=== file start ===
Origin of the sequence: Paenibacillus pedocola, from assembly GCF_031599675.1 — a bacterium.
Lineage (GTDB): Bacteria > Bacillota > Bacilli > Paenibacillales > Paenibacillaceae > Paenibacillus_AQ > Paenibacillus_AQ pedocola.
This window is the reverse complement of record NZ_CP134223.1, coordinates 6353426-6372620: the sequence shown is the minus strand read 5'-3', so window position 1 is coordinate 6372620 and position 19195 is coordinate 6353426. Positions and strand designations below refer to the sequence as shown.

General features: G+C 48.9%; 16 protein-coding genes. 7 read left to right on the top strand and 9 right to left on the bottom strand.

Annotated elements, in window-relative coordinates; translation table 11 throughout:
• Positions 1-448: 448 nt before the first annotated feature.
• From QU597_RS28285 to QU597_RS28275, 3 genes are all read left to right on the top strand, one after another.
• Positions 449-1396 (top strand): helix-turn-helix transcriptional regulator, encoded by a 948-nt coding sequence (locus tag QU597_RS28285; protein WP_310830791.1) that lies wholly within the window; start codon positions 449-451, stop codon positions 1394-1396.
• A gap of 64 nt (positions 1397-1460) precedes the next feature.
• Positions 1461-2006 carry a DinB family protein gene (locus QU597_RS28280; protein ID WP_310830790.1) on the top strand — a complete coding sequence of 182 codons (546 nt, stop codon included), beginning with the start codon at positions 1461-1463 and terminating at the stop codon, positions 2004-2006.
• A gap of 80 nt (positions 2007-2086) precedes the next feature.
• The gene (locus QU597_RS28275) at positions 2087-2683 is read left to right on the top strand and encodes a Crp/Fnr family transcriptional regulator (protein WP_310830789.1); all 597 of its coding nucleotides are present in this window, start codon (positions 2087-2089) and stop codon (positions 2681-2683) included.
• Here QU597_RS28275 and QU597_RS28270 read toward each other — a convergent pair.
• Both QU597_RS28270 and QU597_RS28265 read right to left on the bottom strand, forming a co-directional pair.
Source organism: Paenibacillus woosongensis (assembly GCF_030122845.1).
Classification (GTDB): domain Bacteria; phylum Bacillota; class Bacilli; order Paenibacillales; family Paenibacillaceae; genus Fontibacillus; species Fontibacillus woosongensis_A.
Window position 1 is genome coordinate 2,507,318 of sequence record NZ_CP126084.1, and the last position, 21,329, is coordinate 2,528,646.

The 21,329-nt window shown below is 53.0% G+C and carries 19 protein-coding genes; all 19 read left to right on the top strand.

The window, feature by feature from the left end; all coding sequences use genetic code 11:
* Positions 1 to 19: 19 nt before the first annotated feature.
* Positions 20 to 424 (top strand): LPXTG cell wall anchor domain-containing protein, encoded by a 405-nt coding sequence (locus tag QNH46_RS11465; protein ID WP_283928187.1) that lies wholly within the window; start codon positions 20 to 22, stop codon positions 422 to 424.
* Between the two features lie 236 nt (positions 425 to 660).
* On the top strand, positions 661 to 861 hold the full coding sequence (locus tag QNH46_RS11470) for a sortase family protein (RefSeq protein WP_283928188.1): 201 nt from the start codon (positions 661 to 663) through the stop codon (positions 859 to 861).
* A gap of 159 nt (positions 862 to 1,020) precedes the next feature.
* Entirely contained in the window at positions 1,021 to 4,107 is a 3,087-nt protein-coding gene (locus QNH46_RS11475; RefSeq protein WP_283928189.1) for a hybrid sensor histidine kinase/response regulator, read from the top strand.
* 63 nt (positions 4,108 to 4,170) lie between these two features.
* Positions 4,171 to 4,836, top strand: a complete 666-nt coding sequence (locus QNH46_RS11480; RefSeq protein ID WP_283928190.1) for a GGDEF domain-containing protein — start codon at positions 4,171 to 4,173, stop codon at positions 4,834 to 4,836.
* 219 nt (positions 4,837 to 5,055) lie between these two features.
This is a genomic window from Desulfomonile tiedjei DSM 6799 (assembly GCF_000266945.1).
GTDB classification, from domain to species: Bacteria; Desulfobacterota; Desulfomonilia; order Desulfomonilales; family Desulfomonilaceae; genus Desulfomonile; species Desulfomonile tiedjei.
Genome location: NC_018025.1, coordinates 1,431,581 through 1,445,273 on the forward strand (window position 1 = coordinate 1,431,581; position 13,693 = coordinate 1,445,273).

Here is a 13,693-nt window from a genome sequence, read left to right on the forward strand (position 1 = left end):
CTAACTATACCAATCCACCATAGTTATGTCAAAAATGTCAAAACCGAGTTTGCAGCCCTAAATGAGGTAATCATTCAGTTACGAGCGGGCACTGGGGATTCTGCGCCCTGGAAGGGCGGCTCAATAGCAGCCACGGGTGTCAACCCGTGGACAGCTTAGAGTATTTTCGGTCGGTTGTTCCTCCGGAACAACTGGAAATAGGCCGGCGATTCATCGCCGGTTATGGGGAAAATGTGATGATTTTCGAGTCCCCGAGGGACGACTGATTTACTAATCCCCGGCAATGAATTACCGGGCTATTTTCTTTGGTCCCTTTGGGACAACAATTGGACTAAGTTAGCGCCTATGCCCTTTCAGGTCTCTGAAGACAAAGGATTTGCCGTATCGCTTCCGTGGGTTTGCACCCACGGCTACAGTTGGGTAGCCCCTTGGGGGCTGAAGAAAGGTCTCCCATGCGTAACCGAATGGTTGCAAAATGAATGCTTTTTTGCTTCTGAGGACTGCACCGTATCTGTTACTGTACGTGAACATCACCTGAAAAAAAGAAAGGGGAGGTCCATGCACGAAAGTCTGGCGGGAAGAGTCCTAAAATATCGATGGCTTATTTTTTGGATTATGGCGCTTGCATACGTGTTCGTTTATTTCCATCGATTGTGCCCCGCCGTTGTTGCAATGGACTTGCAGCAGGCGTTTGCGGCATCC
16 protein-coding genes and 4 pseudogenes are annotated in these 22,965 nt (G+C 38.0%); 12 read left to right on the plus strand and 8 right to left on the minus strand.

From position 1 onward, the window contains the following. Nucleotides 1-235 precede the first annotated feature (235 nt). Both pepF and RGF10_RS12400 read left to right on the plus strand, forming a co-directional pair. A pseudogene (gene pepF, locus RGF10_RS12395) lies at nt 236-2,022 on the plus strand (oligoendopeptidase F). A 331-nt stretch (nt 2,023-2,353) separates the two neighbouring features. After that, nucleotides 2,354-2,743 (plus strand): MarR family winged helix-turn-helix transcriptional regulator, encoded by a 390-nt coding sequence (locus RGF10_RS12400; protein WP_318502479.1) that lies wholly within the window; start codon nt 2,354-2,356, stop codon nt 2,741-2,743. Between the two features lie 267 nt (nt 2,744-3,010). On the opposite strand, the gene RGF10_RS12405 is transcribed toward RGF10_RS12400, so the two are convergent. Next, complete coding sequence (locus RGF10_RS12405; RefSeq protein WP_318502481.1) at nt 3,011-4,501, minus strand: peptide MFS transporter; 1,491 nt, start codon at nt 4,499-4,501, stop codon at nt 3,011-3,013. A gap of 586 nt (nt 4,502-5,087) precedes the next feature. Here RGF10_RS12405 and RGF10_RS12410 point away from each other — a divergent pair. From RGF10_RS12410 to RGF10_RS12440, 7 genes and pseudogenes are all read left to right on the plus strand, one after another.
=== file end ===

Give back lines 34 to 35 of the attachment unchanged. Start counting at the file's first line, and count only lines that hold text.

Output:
16 protein-coding genes and 4 pseudogenes are annotated in these 22,965 nt (G+C 38.0%); 12 read left to right on the plus strand and 8 right to left on the minus strand.

From position 1 onward, the window contains the following. Nucleotides 1-235 precede the first annotated feature (235 nt). Both pepF and RGF10_RS12400 read left to right on the plus strand, forming a co-directional pair. A pseudogene (gene pepF, locus RGF10_RS12395) lies at nt 236-2,022 on the plus strand (oligoendopeptidase F). A 331-nt stretch (nt 2,023-2,353) separates the two neighbouring features. After that, nucleotides 2,354-2,743 (plus strand): MarR family winged helix-turn-helix transcriptional regulator, encoded by a 390-nt coding sequence (locus RGF10_RS12400; protein WP_318502479.1) that lies wholly within the window; start codon nt 2,354-2,356, stop codon nt 2,741-2,743. Between the two features lie 267 nt (nt 2,744-3,010). On the opposite strand, the gene RGF10_RS12405 is transcribed toward RGF10_RS12400, so the two are convergent. Next, complete coding sequence (locus RGF10_RS12405; RefSeq protein WP_318502481.1) at nt 3,011-4,501, minus strand: peptide MFS transporter; 1,491 nt, start codon at nt 4,499-4,501, stop codon at nt 3,011-3,013. A gap of 586 nt (nt 4,502-5,087) precedes the next feature. Here RGF10_RS12405 and RGF10_RS12410 point away from each other — a divergent pair. From RGF10_RS12410 to RGF10_RS12440, 7 genes and pseudogenes are all read left to right on the plus strand, one after another.